I’ve continued with the portrait of the day effort I mentioned earlier. This time I’m working from a book I found in Oxfam called Portrait of England by Sylvester Jacobs. Published in 1976 it has loads of photos of people from that period, mostly in black and white. I’m using it to focus a little more on light and dark, using graphite or watercolour. Here are the “best”. I’ll spare you from the REAL turkeys.
I’ve started trying to draw a portrait a day. This is inspired partially by friends who’ve taken one photo, or even a self-portrait, every day with their cameras for a whole year. I’m hoping to do the same, but with an emphasis on allowing it to try and improve my drawing skills rather than my photography.
I’m posting my favourites to Flickr, some of which are below.
On the 10th of April I helped host a workshop session at this years Computer Human Interaction conference (known by the shorthand “CHI”) in Atlanta, Georgia, with Mike Massimi (who really did the bulk of the work), Dave Kirk and Will Odom. I’m a little late getting this out, but I thought I’d write up some thoughts about the experience, as well as use this blog post as a place to write up the notes from my breakout session during the day, which was on “artefacts”.
Workshops are run before the conference proper begins, and are a chance for groups of like minded people to get together to discuss and learn more about a topic area. Our topic was “Human-Computer Interaction (HCI) at the End of Life”.
Lunch at Max Lager’s
The term HCI is getting a little outdated in this context, really. It’s a term used in our industry as shorthand for “people using technology”, although it sounds way more geeky than that. What the 11 of us who met were primarily interested in was how technology is being used, or might be used, during the difficult period towards the end of a persons life and after.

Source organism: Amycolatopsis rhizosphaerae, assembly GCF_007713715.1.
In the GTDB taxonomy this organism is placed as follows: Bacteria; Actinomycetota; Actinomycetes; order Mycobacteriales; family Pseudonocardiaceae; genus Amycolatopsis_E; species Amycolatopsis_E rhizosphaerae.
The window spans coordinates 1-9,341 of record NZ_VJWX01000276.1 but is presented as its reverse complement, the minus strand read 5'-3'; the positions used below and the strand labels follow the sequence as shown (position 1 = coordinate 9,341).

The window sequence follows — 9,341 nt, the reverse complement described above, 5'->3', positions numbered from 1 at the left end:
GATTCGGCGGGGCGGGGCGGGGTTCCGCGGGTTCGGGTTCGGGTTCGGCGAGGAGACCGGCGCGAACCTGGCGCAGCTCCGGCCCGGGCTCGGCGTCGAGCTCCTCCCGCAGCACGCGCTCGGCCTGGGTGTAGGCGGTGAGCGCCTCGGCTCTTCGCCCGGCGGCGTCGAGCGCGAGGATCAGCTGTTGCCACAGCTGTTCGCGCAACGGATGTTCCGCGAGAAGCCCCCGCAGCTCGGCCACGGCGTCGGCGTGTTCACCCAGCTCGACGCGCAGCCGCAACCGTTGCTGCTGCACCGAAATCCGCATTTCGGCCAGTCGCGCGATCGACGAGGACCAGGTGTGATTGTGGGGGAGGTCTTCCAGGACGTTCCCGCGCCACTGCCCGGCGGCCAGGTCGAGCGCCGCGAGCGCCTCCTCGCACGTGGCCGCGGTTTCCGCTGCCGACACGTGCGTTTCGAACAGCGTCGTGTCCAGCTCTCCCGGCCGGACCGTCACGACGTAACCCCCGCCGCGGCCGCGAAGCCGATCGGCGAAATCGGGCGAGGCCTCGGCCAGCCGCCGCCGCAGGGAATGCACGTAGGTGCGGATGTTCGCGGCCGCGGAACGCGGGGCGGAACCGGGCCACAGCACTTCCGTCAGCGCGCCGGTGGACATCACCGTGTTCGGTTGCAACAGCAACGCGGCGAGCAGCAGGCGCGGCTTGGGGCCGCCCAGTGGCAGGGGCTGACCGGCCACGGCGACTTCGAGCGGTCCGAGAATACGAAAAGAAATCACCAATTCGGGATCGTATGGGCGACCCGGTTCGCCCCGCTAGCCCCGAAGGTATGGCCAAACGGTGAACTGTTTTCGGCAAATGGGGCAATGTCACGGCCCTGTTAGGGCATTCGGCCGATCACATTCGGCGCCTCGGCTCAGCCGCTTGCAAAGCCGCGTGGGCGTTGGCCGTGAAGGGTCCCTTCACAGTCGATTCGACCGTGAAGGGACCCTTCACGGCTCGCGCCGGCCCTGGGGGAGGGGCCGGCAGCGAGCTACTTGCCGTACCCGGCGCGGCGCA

Mike Massimi’s original call for participation gives you a good sense of the themes in more detail, and the position papers we received from participants show the variety of work going on in this area. These are all downloadable from the site and worth a closer look. For example, some of the participants had studied activity on social networking sites such as Facebook after someone in a community had passed away. Others looked at how technology might make decision making easier for those approaching the end of their lives. A few papers dealt with the use of digital media in this space, from creating personal chronicles of a life, to photographing people after they had passed away. My own interest was through the work I’ve been doing on Technology Heirlooms, looking at the process of passing digital things on at the end of life.
It all sounds very morbid, but actually wasn’t. I think we had a very thoughtful, thought-provoking and insightful day, with some great discussion and some practical next steps. We spent quite a bit of time doing introductions, and giving each participant time to explain their work. It’s always great to hear first hand accounts of motivations and outcomes.
Then after lunch we did a classic post-it note exercise, developing a grouping the different themes we had picked up during the day. We found 4 themes that emerged:
- The Temporal – about the process before, during and after bereavement. Something we called the “Narrative of Dying”.
- Identity, Ethics and Social Networks – around issues of online identity. How control of someone’s online identity comes about after their death and the ethics of then managing someone else’s online presences.
- The Ethics of Research Practice – dealing specifically with how researchers should do their work sensitively in this domain.
- Artefacts – around issues of dealing with “stuff” before and after bereavement.
ARTEFACTS. PROS AND CONS.
I joined the group (consisting of Angela Riechers, Jim Kosem and Daniela Petrelli) that took on the last of these topics, on Artefacts. We really felt like this was an issue of the tension between digital and physical things, that somehow we didn’t understand what we might be losing as heirlooms shift from being ‘real’ to ‘virtual’. We decided to use the time listing out the positives of each.